May 19, 2021

Local Church Attracts 300 New Contacts through Plant-based Ice Cream

Maryellen Hacko, Adventist Record

By giving away free plant-based ice cream to people in their community, members of Gateway Seventh-day Adventist Church in Melbourne, Victoria, Australia, have attracted more than 300 new contacts in first four months of 2021.

According to volunteer Bible worker Bao Nguyen and church elder Johnny Wong, the project is designed to fit into the “sowing stage” of the evangelism cycle, to connect Gateway members with their community and help them identify people’s needs.

Handmade by the team, the ice cream was distributed during January and February 2021 at the church’s “weExplore” outreach center, located in the suburb of Clayton. Recipients were asked to fill in a community survey before receiving their ice cream, which gave church members the opportunity to get to know the person and introduce them to the different programs running at the center.

The church offers activities like nature walks, cooking classes, a “CEO Future Project,” and a mental resilience program.

“We had around 40 folks come to the mental resilience program,” church pastor Chris Guo explained. “It was held online over Zoom, and we recently held a graduation for them.”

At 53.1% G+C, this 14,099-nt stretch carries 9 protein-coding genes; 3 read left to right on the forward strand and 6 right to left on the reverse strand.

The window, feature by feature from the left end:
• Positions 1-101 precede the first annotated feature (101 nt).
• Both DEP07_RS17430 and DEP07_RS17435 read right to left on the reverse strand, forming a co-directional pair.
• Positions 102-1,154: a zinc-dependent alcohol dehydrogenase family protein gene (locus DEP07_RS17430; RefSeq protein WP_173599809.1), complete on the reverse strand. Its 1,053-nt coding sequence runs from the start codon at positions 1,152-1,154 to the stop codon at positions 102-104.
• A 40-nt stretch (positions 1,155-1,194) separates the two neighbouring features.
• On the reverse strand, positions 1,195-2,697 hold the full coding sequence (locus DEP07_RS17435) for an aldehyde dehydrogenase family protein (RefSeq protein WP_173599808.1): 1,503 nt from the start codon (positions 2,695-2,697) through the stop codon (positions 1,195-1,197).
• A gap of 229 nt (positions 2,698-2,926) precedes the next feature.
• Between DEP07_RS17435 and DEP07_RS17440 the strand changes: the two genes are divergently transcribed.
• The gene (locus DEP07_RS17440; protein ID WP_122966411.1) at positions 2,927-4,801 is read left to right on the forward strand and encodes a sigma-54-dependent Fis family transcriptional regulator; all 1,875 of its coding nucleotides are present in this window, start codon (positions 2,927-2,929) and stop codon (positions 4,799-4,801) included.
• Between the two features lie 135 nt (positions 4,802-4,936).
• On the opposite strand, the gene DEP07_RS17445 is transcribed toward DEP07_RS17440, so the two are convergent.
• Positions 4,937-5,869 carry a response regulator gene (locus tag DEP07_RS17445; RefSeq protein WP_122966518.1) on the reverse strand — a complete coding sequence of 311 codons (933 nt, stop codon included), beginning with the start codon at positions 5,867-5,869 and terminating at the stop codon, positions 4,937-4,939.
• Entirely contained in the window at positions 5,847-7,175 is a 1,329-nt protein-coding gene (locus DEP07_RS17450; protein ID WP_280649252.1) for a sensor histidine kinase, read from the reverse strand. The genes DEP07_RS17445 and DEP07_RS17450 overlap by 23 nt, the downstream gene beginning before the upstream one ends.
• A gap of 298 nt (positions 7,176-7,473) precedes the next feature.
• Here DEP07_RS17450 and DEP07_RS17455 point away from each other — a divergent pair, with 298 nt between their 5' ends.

In addition to these initiatives, the church ran an Easter camp attended by three new contacts and held care groups that more than 11 new contacts have joined. Five are now having Bible studies.

Thanks to the ice-cream project, a student from Monash University joined the CEO Future Project and attended the mental resilience program. After several sessions of the latter, his interest in knowing more about the Bible increased, and he started asking more spiritual questions. He is currently having personal Bible studies.

The church company, which began as a university campus ministry, now has between 60 and 80 regular attendees at Sabbath worship services and continues to grow rapidly thanks to their creative initiatives and intentional harvest cycle model.

“Gateway used to be a campus-based church where we did everything on [university] campus,” Gao said. “That’s how I came myself into the faith; as an international student I was baptized, became a Bible worker, went to Andrews University [in the United States], then came here to serve. Now the church is in a transition phase, and we’re exploring how to reach out to communities by trying different things.”

The original version of this story was posted by Adventist Record.